Back in school, teachers used to tell us “not to colour outside the lines, or God’ll send you to hell.” And just like agnostic rapper Sage Francis, we questioned that. How and why would some deity send you to hell for breaking man-made rules? We never got an answer. But after listening to Sage’s latest single ‘The Best Of Times’, memories of rotans and our favourite Cikgu Agama came back uninvited.
To quote Robert G. Ingersoll, “You are going around trying to keep people out of hell, and I am going around trying to keep hell out of people.” Well, Sage Francis might just be the incarnation of the 19th Century intellectual agnostic and protector of free-speech.
An underground star from his years as a battle champion, poet and founder of influential Strange Famous Records, Sage garnered even wider acclaim with his incendiary 2005 release A Healthy Distrust, a timely condemnation of corporate greed, war-mongering and American complacency.Â On his electrifying new album Li(f)e, the agent-provocateur of hip hop turns his keen observational skills to a culture of rampant hypocrisy and, in particular, organised religion.
This album is a marked evolution for Sage. His signature wordplay, a dazzling mix of sardonic humor and biting social commentary, is now complimented by a talented band consisting of producer Brian Deck (Modest Mouse, Iron and Wine) and cohorts Jim Becker and Tim Rutili of the acclaimed Chicago outfit Califone. It proves an effective soundtrack for Sage’s riveting lyrical discourse. The record’s title Li(f)e is a deliberate amalgamation of the words life and lie. As Sage says, “What about life is a lie? What we’re told about God is a lie. What we’re told about race, gender roles, beauty, war, food, drugs, sexuality, capitalism, history, the nature of humankind…a gang of lies. I feel it in my gut, I think it in my brain, I write it with my hands and I speak it with my mouth. That’s what makes Li(f)e the general theme of this album.”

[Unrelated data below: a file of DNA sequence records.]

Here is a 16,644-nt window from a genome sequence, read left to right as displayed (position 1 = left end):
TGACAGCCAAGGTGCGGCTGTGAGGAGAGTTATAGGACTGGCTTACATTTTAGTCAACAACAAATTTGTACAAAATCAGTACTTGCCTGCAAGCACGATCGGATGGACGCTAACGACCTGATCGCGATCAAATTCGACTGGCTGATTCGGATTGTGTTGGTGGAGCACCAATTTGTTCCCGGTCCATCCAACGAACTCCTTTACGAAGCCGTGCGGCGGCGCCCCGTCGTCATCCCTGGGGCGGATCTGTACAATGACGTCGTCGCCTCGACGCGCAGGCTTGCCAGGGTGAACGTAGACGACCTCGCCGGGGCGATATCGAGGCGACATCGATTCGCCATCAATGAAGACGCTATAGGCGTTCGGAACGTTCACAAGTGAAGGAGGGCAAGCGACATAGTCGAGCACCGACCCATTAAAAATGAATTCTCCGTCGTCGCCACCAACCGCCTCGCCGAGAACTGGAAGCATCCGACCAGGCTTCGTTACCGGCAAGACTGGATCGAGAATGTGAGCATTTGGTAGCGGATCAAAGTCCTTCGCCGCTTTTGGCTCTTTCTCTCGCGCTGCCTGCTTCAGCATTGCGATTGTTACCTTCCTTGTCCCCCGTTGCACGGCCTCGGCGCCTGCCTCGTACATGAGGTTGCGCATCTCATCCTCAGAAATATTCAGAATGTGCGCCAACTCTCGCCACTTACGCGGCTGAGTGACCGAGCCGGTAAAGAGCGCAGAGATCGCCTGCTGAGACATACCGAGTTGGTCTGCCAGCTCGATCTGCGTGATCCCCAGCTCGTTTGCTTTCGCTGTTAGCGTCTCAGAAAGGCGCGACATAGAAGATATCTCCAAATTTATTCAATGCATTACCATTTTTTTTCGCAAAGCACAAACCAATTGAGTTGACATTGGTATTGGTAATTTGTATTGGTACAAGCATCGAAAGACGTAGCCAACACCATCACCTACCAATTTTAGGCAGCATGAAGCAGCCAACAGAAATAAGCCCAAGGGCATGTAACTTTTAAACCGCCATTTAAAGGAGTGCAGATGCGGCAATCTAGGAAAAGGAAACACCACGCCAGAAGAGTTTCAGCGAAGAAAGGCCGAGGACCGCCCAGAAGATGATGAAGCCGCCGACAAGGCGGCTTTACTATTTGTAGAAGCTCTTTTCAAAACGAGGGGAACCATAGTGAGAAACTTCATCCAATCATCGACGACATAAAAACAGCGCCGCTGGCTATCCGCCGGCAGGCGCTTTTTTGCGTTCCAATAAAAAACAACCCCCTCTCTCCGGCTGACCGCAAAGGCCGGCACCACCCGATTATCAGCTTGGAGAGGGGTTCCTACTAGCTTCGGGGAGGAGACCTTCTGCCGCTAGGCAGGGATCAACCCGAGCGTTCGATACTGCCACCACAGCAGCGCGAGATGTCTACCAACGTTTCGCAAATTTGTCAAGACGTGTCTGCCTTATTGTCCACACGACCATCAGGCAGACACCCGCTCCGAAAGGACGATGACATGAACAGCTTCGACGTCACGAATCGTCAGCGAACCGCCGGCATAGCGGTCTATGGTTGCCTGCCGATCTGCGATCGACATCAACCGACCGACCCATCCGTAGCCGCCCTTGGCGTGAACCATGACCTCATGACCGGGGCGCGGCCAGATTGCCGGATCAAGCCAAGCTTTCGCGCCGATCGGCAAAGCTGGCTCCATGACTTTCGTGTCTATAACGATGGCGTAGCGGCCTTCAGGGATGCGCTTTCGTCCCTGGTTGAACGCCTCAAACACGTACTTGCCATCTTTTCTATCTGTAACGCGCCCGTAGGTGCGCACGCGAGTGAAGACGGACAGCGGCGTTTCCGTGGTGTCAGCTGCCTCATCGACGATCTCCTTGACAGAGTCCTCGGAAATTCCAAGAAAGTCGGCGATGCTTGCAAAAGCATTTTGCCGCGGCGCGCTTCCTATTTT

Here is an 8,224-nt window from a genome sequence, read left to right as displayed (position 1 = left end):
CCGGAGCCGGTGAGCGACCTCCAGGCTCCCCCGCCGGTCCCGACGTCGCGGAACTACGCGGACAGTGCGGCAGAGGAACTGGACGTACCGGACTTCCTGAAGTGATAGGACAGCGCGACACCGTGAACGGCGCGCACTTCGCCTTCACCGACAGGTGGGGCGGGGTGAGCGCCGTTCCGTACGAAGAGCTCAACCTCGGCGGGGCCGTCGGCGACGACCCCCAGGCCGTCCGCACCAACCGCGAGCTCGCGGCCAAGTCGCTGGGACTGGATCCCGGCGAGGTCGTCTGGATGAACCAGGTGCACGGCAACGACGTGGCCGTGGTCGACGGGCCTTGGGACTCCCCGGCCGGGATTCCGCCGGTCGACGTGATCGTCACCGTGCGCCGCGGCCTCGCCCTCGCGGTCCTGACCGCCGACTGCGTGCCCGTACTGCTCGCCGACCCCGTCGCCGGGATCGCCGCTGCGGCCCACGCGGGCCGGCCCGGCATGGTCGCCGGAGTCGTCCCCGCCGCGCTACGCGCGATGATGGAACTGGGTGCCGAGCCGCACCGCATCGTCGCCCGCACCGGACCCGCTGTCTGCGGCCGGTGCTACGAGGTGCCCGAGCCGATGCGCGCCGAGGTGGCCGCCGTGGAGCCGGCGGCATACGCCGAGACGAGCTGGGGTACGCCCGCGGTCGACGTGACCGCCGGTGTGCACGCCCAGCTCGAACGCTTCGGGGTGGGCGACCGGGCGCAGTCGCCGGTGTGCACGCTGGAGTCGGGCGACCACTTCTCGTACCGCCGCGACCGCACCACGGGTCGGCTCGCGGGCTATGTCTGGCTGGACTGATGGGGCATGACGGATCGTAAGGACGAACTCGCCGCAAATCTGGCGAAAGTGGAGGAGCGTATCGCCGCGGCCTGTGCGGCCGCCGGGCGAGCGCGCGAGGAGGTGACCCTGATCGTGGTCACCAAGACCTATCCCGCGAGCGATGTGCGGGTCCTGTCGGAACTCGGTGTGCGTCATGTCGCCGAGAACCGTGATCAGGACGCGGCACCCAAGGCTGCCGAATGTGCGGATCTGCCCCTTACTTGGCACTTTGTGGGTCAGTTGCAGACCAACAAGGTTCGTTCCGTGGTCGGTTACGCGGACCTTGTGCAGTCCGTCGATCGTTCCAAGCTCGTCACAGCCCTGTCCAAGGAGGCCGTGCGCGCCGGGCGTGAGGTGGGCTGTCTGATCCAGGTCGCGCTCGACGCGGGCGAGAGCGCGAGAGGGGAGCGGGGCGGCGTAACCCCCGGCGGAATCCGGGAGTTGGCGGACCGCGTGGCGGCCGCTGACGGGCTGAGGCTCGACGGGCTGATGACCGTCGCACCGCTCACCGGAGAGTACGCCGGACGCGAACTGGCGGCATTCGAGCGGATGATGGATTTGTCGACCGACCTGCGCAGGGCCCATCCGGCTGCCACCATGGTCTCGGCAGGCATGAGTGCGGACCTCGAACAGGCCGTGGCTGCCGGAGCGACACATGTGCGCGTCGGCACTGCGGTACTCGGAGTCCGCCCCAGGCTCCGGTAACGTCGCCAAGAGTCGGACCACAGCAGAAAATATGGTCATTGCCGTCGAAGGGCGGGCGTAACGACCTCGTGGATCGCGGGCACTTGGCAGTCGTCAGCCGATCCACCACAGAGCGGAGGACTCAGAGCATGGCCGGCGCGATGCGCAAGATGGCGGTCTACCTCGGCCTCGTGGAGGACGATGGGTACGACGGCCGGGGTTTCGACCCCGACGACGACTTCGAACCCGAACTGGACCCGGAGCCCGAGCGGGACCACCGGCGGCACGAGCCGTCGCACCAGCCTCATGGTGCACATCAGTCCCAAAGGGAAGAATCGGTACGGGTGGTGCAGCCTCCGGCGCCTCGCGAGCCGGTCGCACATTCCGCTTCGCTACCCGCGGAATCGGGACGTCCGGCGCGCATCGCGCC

To help convey his impassioned message Sage has enlisted a cadre of uniquely talented songwriters. The album begins with a stirring Steinbeck imbued tale of prison break entitled ‘Little Houdini’ with music written by ex Grandaddy frontman turned solo artist Jason Lytle. “We specifically sought out songwriters who had never worked with a rapper,” Sage explains. “And I didn’t want them to write music they thought they should for hip hop. The music for ‘Little Houdini’ was a long epic instrumental piece Jason had just hanging around which I then worked my story into.” Next up is a rousing and energetic anthem entitled ‘Three Sheets’ with music written by Chris Walla of the band Death Cab for Cutie. Subsequent songs feature compositions by Tim Fite, members of Calexico, DeVotchKa, and the late-Mark Linkous of Sparklehorse – each interpreted by Sage and the band resulting in an entirely organic and captivating vehicle for Sage’s dramatic narratives.
Li(f)e is a thought provoking and unabashedly original album from an evolving artist with a refreshingly distinctive voice. And God knows, we need it now.